Forestry, wood, pulp and paper sector

Decent work is fundamental to ensuring sustainable and productive forestry operations that are environmentally friendly, safe for those working in them, and benefit the millions of people, many of whom are indigenous and tribal peoples, who depend on forests for their livelihoods, food and shelter.

Currently, at least 33 million people are employed in the forest sector, formally and informally. In some countries and regions, the forestry workforce is getting older, while in others, rural areas need to generate new decent jobs to absorb a growing a growing number of young people.

Decent work deficits such as poor and unsafe working conditions, obstacles to the right to freedom of association and the effective recognition of the right to collective bargaining, inadequate occupational safety and health measures, low productivity, low wages and lack of access to social protection continue to exist in the sector. The deficits are more pronounced among those working in the informal economy, many of whom are women.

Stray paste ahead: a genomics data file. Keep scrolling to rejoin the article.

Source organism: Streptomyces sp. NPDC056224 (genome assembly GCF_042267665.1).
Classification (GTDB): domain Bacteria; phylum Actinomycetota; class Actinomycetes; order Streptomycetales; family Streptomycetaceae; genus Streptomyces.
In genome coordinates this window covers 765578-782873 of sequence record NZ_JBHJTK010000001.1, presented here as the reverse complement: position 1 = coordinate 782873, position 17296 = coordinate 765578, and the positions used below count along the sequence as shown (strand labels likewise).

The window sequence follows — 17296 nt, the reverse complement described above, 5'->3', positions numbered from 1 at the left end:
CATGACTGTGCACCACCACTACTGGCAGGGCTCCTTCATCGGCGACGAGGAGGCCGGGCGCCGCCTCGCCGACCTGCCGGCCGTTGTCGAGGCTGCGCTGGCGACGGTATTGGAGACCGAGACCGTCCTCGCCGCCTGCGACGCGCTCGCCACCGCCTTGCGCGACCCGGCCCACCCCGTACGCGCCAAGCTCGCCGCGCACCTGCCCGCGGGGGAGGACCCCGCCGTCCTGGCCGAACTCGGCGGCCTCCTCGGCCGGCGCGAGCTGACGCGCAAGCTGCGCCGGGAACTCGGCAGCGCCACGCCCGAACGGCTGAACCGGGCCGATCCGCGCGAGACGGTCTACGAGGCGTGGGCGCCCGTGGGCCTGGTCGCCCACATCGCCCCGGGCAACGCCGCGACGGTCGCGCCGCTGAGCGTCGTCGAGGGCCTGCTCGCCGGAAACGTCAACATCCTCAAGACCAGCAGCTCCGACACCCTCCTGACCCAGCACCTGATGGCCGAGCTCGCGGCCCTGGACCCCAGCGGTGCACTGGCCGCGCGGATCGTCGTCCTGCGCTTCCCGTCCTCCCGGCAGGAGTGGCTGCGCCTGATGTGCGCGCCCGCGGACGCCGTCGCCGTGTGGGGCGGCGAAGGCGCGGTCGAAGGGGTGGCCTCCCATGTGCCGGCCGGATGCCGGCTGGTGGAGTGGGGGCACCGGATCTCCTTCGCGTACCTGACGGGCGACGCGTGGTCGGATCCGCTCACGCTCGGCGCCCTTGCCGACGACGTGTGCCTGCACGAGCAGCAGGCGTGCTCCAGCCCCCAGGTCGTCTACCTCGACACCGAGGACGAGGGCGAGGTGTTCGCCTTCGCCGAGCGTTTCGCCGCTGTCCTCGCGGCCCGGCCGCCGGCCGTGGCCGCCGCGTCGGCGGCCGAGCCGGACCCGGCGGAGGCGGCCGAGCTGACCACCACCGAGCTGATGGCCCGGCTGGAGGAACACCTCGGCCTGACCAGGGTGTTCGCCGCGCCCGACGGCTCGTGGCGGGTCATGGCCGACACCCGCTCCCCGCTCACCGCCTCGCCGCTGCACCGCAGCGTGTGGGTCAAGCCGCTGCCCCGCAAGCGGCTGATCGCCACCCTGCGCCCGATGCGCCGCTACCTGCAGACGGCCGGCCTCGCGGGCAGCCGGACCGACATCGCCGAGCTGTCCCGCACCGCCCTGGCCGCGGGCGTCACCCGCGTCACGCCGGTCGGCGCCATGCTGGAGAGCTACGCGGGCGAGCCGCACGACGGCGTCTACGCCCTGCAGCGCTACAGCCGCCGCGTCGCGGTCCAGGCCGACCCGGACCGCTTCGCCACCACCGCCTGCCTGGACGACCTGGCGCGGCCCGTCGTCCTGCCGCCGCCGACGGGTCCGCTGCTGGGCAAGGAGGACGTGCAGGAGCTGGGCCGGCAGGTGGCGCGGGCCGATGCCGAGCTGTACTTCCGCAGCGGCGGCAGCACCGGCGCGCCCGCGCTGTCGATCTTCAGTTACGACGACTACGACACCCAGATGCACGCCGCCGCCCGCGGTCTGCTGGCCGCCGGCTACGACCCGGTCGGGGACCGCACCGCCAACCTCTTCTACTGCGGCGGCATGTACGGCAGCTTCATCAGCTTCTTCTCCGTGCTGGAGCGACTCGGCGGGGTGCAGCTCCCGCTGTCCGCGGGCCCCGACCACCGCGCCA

At the same time, forests and forestry play a dual role in relation to climate change. While deforestation and forest degradation are major generators of greenhouse gas emissions, sustainable forest management also has the capacity to provide major long-term mitigation benefits.

As forestry is among those sectors likely to be the most seriously affected by structural change in the wake of the green transition, forest workers will need to have the right skills and access to high-quality training and skills upgrading in order to ensuring a just transition in the forest sector.

ILO’s work in the forest sector is guided by the conclusions of the tripartite Sectoral Meeting on Promoting Decent Work and Safety and Health in Forestry (May 2019). Among others, this work includes:
  • Promoting the ratification and effective implementation of international labour standards relevant to the sector;
  • Supporting governments in their data collection and reporting efforts
  • Undertaking research and sharing knowledge on trends and developments, lessons learned and good practices in addressing decent work and OSH challenges and opportunities in the industry;
  • Strengthening the collaboration and partnerships with other international organizations active in the sector with a view to promoting international policy coherence on decent work; and
  • Supporting tripartite constituents to engage in effective social dialogue to ensure safe and healthy workplaces in the forestry industry.